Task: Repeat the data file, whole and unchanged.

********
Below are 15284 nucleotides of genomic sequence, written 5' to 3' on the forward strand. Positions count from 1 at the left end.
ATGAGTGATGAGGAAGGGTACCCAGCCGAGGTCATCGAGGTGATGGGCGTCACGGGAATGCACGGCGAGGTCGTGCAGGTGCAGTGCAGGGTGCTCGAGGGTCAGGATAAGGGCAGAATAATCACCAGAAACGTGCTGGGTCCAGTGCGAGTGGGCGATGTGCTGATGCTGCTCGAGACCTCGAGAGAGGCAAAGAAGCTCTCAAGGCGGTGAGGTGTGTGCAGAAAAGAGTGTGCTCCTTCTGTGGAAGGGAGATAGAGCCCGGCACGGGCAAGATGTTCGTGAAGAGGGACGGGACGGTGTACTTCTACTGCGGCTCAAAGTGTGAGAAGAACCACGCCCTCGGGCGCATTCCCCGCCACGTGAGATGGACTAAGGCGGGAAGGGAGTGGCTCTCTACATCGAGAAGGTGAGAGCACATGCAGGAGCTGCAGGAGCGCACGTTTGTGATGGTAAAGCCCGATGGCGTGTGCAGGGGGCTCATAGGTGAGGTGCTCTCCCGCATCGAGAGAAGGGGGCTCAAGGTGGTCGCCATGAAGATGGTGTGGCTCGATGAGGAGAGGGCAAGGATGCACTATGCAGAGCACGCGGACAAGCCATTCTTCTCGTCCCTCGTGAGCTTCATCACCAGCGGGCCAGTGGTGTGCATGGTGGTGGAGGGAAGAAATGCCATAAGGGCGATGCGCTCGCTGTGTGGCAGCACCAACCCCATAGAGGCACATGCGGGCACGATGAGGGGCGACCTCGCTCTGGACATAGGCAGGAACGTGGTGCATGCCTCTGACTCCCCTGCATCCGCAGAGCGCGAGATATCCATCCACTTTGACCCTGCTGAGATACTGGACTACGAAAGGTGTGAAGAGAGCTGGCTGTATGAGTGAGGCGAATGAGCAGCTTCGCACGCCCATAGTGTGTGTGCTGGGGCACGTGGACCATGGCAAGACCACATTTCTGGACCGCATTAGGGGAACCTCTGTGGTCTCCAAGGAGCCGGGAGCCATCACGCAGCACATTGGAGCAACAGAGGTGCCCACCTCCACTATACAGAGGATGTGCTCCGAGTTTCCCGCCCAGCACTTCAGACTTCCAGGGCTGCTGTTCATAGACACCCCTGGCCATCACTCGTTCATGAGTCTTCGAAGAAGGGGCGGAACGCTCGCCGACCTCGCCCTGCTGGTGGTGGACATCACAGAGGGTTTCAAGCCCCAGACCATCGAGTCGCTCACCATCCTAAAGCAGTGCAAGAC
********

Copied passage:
Below are 15284 nucleotides of genomic sequence, written 5' to 3' on the forward strand. Positions count from 1 at the left end.
ATGAGTGATGAGGAAGGGTACCCAGCCGAGGTCATCGAGGTGATGGGCGTCACGGGAATGCACGGCGAGGTCGTGCAGGTGCAGTGCAGGGTGCTCGAGGGTCAGGATAAGGGCAGAATAATCACCAGAAACGTGCTGGGTCCAGTGCGAGTGGGCGATGTGCTGATGCTGCTCGAGACCTCGAGAGAGGCAAAGAAGCTCTCAAGGCGGTGAGGTGTGTGCAGAAAAGAGTGTGCTCCTTCTGTGGAAGGGAGATAGAGCCCGGCACGGGCAAGATGTTCGTGAAGAGGGACGGGACGGTGTACTTCTACTGCGGCTCAAAGTGTGAGAAGAACCACGCCCTCGGGCGCATTCCCCGCCACGTGAGATGGACTAAGGCGGGAAGGGAGTGGCTCTCTACATCGAGAAGGTGAGAGCACATGCAGGAGCTGCAGGAGCGCACGTTTGTGATGGTAAAGCCCGATGGCGTGTGCAGGGGGCTCATAGGTGAGGTGCTCTCCCGCATCGAGAGAAGGGGGCTCAAGGTGGTCGCCATGAAGATGGTGTGGCTCGATGAGGAGAGGGCAAGGATGCACTATGCAGAGCACGCGGACAAGCCATTCTTCTCGTCCCTCGTGAGCTTCATCACCAGCGGGCCAGTGGTGTGCATGGTGGTGGAGGGAAGAAATGCCATAAGGGCGATGCGCTCGCTGTGTGGCAGCACCAACCCCATAGAGGCACATGCGGGCACGATGAGGGGCGACCTCGCTCTGGACATAGGCAGGAACGTGGTGCATGCCTCTGACTCCCCTGCATCCGCAGAGCGCGAGATATCCATCCACTTTGACCCTGCTGAGATACTGGACTACGAAAGGTGTGAAGAGAGCTGGCTGTATGAGTGAGGCGAATGAGCAGCTTCGCACGCCCATAGTGTGTGTGCTGGGGCACGTGGACCATGGCAAGACCACATTTCTGGACCGCATTAGGGGAACCTCTGTGGTCTCCAAGGAGCCGGGAGCCATCACGCAGCACATTGGAGCAACAGAGGTGCCCACCTCCACTATACAGAGGATGTGCTCCGAGTTTCCCGCCCAGCACTTCAGACTTCCAGGGCTGCTGTTCATAGACACCCCTGGCCATCACTCGTTCATGAGTCTTCGAAGAAGGGGCGGAACGCTCGCCGACCTCGCCCTGCTGGTGGTGGACATCACAGAGGGTTTCAAGCCCCAGACCATCGAGTCGCTCACCATCCTAAAGCAGTGCAAGAC